Plan 9 from Outer Space (video game)

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Plan 9 from Outer Space
Plan 9 from Outer Space cover.jpg
Developer(s) Konami
Publisher(s) Gremlin Graphics
Platform(s) Amiga, Atari ST, DOS
Release date(s) 1992
Genre(s) Adventure game
Mode(s) Single player

Plan 9 from Outer Space is a point and click adventure game developed by Konami for the Amiga and Atari ST. It was released in 1992 and published by Gremlin Graphics. A DOS version was made but only released in the USA and Europe. There were two editions of the game. The rarest one came solely packed with the Plan 9 game, while the other edition came with a VHS copy of the film.

Background[edit]

The game is inspired by the 1959 Z-movie Plan 9 from Outer Space. It featured footage of famous actor Bela Lugosi interspersed with Tom Mason. Director Ed Wood had taken a few minutes of silent footage of Lugosi, in his Dracula cape, for a planned vampire picture but was unable to find financing for the project. When he later conceived of "Plan 9", he wrote the script to incorporate the Lugosi footage and hired his wife's chiropractor to double for Lugosi in additional shots. The double hid his face with his cape to hide the fact that he was not Bela Lugosi.

Plot[edit]

The game starts when the producer notices that the film has been stolen by Bela Lugosi's double. The player must carry out an epic search of the locations where Plan 9 from Outer Space was filmed to find the six missing reels.

From the back of the DOS version box:[1]

Plan 9. The critics hated it. Bela Lugosi died during it. And his double has stolen it.
Lugosi's replacement is still bitter after 33 years from critics' reviews dubbing his only movie "The Worst Film of All-Time". Even though he remained faceless, he intends to bring glory to the cult classic using more footage of himself and ... colorizing it. As the studio's Private Eye you'll search over 70 locations, find the 6 reels and screen the film, frame-by-frame, to ensure that the warped actor did not cut Bela from the flick. Using actual digitized film footage, you'll sweat each scene, examining Plan 9 with slow motion, freeze frame, fast forward and rewind. It's up to you to preserve its original awfulness.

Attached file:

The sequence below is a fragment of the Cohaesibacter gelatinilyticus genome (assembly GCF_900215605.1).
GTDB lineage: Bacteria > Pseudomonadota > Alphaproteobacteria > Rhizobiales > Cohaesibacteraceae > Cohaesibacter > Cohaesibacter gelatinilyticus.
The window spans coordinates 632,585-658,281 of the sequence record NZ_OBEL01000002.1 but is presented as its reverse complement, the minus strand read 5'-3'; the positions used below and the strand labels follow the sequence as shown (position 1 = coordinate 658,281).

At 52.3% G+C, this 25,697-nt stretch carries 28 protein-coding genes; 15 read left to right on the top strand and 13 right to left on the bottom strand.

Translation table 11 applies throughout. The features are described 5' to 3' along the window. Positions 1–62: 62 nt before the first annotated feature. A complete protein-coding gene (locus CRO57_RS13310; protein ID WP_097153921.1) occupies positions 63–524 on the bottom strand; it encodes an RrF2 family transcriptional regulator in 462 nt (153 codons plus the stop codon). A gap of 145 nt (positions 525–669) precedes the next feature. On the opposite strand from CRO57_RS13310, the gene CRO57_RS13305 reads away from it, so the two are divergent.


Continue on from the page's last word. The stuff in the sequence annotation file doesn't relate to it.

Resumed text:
Reception[edit]

Computer Gaming World's Charles Ardai criticized the game's "cheap" user interface and mediocre graphics and sound, which made him uncertain whether various continuity errors were accidental or intended to satirize the film. Ardai stated that "Plan 9 is a genuinely, intentionally piece of work, which puts it several notches above the movie (in my opinion) ... thoroughly enjoyable", and funnier than Zak McCracken. He added, however, that as "a licensed product, parasitic on an original work ... its smirking digs at this rather pathetic relic of a movie ... sometimes has the tone of a schoolyard bully taking cheap shots at a defenseless victim". Without the sincerity and "guilelessness" of Wood's film, "In this respect, the game attains a degree of cheapness that even the movie didn't reach, which is quite an accomplishment".[2] The game was reviewed in 1993 in Dragon #190 by Hartley, Patricia, and Kirk Lesser in "The Role of Computers" column. The reviewers gave the game 2 out of 5 stars.[3]

References[edit]

  1. ^ "Plan 9 From Outer Space game". 
  2. ^ Ardai, Charles (1993-01). "Konami/Gremlin's Plan 9 From Outer Space". Computer Gaming World. p. 36. Retrieved 5 July 2014. 
  3. ^ Lesser, Hartley; Lesser, Patricia & Lesser, Kirk (February 1993). "The Role of Computers". Dragon (190): 55–60. 

External links[edit]